You may think that suppressing your anger is good for others and yourself. Yet, it is actually the opposite. The more you deny your anger, the more disservice it becomes. Sooner or later, by repressing anger, anger is pushed into your unconscious and operates you without your awareness to becomes destructive.
There are many reasons why we don’t allow ourselves to feel anger. In some cultures, or families, expression of emotions, especially, anger, indicates weakness. Maybe anger was dangerous, or an indication lack of safety. But again, it becomes detrimental to your own wellbeing. Yes, it may not be easy to feel anger, but it can definitely possible and even necessary.
The renowned psychiatrist Rabbi Abraham Twerski tells a story about the consequences of avoiding unpleasant feelings. One day the faucet in his laundry room began leaking, and he called a plumber. The plumber explained that since Rabbi Twerski’s house was old, the valve had probably not been used for a very long time and thus had become frozen. He added that the only way to fix the faucet was to turn off the main valve that controlled the water to the entire house. After further inspection the plumber reported that the entire pipe was eroded and needed to be replaced. He completed the work and turned the valves back on again. From then on, every time Rabbi Twerski turned on a faucet anywhere in the house, there was an initial explosive discharge of rusty water, which gradually resolved into a clear, smooth flow.
If we do not acknowledge or express our feelings, for whatever reason (fear, pain, trauma, or social stigma), we can become detached from them. It’s as though we’ve turned off the main valve of our entire emotional system, preventing us from feeling pain and anger, but also keeping us from experiencing joy or happiness. After a while, it become a habit not to feel, and when we do dare to turn on the faucet, the burst of pent-up emotion may be frightening.
Imagine trying to stop a stream of water with your hands. Your hands don’t slow the flow of the water, but instead force it to move faster around your hand. In a similar way, anger will flow even if you try to block it. Once you allow yourself to feel your anger, you can balance it and redirect its power constructively. Yes, it might be uncomfortable to experience the anger, but it will not be as unpleasant as stopped-up energy. The attempt to control anger is what leads to those overwhelming sensations, as if a dam is about to burst.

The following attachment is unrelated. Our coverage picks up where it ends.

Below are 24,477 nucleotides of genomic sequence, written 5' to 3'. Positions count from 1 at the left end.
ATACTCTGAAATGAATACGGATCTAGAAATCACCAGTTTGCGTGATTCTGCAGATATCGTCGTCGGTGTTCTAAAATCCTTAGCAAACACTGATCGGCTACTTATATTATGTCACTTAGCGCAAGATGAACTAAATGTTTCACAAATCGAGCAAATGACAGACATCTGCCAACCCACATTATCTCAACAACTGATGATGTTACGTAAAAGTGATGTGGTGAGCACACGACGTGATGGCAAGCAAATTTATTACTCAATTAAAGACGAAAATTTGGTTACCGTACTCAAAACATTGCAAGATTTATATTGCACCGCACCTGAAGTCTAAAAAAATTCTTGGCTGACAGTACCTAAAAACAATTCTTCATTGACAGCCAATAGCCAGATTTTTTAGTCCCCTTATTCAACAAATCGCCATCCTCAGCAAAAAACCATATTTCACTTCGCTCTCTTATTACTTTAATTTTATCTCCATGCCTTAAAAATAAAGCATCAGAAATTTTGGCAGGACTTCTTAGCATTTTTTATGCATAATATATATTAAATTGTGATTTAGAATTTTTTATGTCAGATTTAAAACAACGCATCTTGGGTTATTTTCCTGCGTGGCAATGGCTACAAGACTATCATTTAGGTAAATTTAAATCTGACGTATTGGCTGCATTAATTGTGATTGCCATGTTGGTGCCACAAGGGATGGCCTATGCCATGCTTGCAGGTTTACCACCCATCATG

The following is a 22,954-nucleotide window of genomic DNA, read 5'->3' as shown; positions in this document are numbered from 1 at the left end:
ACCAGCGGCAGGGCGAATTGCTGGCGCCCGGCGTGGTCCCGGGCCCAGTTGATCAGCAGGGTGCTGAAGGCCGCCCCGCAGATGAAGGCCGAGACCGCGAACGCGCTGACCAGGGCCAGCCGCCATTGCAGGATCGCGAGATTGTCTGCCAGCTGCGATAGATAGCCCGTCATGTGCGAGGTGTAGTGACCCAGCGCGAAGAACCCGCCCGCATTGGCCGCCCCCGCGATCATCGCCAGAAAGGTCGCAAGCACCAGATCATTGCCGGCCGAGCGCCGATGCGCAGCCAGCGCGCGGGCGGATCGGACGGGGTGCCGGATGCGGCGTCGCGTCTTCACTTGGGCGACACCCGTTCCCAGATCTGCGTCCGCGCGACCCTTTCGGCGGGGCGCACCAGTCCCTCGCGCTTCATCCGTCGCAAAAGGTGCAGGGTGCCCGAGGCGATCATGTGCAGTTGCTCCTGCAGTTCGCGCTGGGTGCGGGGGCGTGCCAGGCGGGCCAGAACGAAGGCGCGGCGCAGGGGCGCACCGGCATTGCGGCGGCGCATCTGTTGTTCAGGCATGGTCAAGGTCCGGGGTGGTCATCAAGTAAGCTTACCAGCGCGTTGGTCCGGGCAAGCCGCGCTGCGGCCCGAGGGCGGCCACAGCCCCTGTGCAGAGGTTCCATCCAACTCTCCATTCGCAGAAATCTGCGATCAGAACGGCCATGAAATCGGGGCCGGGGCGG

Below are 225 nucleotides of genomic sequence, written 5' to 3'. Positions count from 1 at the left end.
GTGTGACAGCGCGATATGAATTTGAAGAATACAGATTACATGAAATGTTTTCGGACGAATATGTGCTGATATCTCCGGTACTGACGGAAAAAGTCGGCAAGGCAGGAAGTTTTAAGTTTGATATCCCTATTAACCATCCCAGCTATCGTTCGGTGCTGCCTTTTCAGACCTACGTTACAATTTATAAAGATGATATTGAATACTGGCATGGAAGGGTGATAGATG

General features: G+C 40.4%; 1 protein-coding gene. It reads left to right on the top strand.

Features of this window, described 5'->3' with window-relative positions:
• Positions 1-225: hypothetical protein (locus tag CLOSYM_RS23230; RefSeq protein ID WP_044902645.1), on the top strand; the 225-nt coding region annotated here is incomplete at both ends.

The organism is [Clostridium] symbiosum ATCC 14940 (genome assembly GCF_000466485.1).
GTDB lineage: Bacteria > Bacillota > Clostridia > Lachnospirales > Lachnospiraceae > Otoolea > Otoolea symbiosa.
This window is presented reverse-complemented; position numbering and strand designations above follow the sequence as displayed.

Anger that is not faced and dealt with directly can often lead to other problems including feelings of anxiety, depression as well as acting it out, like passive aggressive behaviors. So, you better learn how to be angry rather than pretending not to be. The key is to shift from being reactive to mindful, and respond to the anger rather than reacting to it.
Anger is an important emotion that keeps our boundary protected. When we are angry, we feel frustrated, wronged or dismissed. It points out our need to be seen, validated and loved. Allowing yourself to feel the anger is the gateway to connect to your deepest needs. In this way feeling anger and exploring it can be a necessity to our wellbeing.
Anger pushes you to reset your boundaries and restore your sense of self. It gives you the motivation and energy to protect yourself and respond effectively to others. If necessary, anger can help you enforce your boundaries. When your boundaries have been violated, it is important to feel your anger. If you don’t feel your anger, it cannot serve its protective purpose, you may allow yourself to be manipulated, taken advantage of, or victimized. Without boundaries, you would have no shield.
Changing your habitual response to anger starts with welcoming anger and being willing to experience it. It requires you to let yourself feel your anger. You can start by being aware that there is an angry kid inside of you who wants his way. The more you ignore this kid or silence this kid, the more it will act out in other unpredictable, harmful ways. So, pay attention to this kid, listen to his/her need or the pain that’s underneath the anger. Most likely it’s sadness, grief, fear or disappointment. The present feelings probably come with triggering memories. If you can bring these memories and allow yourself to feel the painful emotions that you experience in the past and bring them to consciousness, you can work through whatever it was that initially hurt you and come back to the present day with a less charge and intensity, which in turn would allow you to tackle it head-on.